|This article needs additional citations for verification. (May 2015) (Learn how and when to remove this template message)|
|Elevation||248 m (814 ft)|
|Prominence||213 m (699 ft)|
|Parent peak||Leith Hill|
|Listing||Marilyn, County Top|
|Location||South Downs, England|
|Topo map||OS Landranger 198|
Ditchling Beacon is the third-highest point on the South Downs in south-east England, behind Butser Hill (270 m; 886 ft) and Crown Tegleaze (253 m; 830 ft). It consists of a large chalk hill with a particularly steep northern face, covered with open grassland and sheep-grazing areas. Situated just south of the East Sussex village of Ditchling and to the north-east of the city of Brighton, it is the highest point in the county of East Sussex. A road runs from Ditchling up and across the northern face and down into the northern suburbs of Brighton, and there are car parks at the summit and the northern base. Various charity, sporting and other events which are run regularly between London and Brighton incorporate this steep road as a challenging part of their route. It was also featured as a climb on the first of two days' racing in Britain in the 1994 Tour de France. The Tour organisers gave Ditchling Beacon a climb category of 4. 20 years later it was included as part of the route of the seventh stage of the 2014 Tour of Britain from Camberley to Brighton.
The hill dominates the surrounding parts of the South Downs ridge, and particularly the much lower ground of the Lower Weald to the north (where the villages and towns of Mid Sussex are now located). This represents an excellent position for defensive purposes, and indeed it is known to be the site of an early Iron Age hill fort. A single defensive bank and ditch enclosed an area of approximately 5.5 hectares (13.6 acres).  Relatively little excavation of the fort has been carried out, however, and the existence of dew ponds, paths and tracks, as well as regular ploughing activity over the years, reduces the likelihood of any significant discoveries in the future.
The only road access to the summit is via the steep and narrow Beacon Road, which runs from the centre of Ditchling village and takes the name Ditchling Road once the summit is reached and the descent into Brighton commences. Beacon Road connects with the B2116, which connects several villages close to the foot of the South Downs with the outskirts of Lewes, the county town of East Sussex. Underhill Lane, a minor road directly at the foot of the Downs, crosses Beacon Road adjacent to the car park. The road then commences its steep ascent, rising from 90 metres above sea level to the summit at 248 metres in just over 1.6 kilometres (one mile), and sweeping from side to side and around a number of sharp bends across the northern slope of the hill.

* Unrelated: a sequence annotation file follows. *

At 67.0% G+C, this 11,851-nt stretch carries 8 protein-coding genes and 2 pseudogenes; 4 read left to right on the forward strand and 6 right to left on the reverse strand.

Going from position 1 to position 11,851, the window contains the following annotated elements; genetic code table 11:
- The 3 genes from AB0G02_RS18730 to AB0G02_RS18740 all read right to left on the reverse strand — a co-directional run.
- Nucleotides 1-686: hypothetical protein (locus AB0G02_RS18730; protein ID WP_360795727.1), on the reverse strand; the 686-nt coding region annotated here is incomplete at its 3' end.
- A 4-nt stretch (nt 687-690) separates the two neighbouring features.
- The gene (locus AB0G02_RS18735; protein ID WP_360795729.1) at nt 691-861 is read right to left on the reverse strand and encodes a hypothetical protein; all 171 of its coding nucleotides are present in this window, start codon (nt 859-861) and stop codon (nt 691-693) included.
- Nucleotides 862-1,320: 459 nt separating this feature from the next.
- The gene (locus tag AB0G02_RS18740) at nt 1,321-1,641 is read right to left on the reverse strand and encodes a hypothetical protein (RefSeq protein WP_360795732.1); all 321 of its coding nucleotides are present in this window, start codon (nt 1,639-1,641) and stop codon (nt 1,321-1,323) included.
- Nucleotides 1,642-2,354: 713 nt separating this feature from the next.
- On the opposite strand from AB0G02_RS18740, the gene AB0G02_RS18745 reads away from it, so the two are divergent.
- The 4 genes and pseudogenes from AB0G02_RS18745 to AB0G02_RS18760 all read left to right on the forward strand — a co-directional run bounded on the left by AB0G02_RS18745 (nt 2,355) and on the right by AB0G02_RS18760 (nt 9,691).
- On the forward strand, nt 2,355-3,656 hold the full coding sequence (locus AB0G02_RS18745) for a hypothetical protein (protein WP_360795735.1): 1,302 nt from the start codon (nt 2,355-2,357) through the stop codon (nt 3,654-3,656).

At the summit is a large car park, owned and operated by the National Trust (which also owns and manages approximately 1.6 hectares (4 acres) of land on the hill). Controversy occurred in November 2005 when a £2.00 charge for parking at this car park (and five others at National Trust-owned sites on the South Downs) was introduced.
From this point, Ditchling Road descends through open downland for approximately 4 kilometres (2.5 mi) until the edge of the Brighton built-up area is reached at Hollingbury. The road crosses the A27 Brighton Bypass and continues as a busy suburban road for more than 5 kilometres (3.1 mi) into the centre of Brighton.
The Brighton & Hove Bus and Coach Company, Brighton's main bus operator, has operated special services from locations in the city centre to Ditchling Beacon, via Ditchling Road, since 2002. Route 79, often operated using open-topped buses, originally ran during the summer only, but its increasing popularity means that as from 2006, some journeys have also been operated during the winter.
A footpath and bridleway runs across the ridge from east to west, taking in the summit; this forms part of the South Downs Way. Various footpaths and bridleways run down both the northern and southern slopes towards Brighton, Ditchling and other nearby villages such as Westmeston and Clayton. The road is considered too dangerous to walk along.
Access by rail can be achieved from Hassocks, from where a well-used path runs alongside the line to Clayton, at the western end of Underhill Lane. From here, access can be gained to several paths and bridleways leading up to Ditchling Beacon itself, or points slightly to the west on the South Downs Way.
Flora and fauna
A wide variety of plants can be found on Ditchling Beacon, especially during the summer. Flowers and herbs suited to chalk grassland, such as marjoram, thyme and certain types of orchid (notably the common spotted orchid), are often reported. (Some parts of the surrounding land are merely scrubland, however.) Butterflies are common; a notable example is the Chalkhill Blue, which is particularly well suited to uncultivated chalk downland areas. Some parts of the hill and the surrounding fields (particularly Ditchling Down, a large open area near the base of the northern face, close to the Beacon Road car park) are used for the grazing of sheep.
Ditchling Beacon was the origin (meridian) of the 6 inch and 1:2500 Ordnance Survey maps of Sussex.
- Whitfield, Martin (4 July 1994). "Cycling / Tour de France: Hills and sprints set to attract crowds". The Independent. Retrieved 11 April 2015.
- "Tour of Britain 2014 stage seven preview". Cycling Weekly. 2 September 2014. Retrieved 1 May 2016.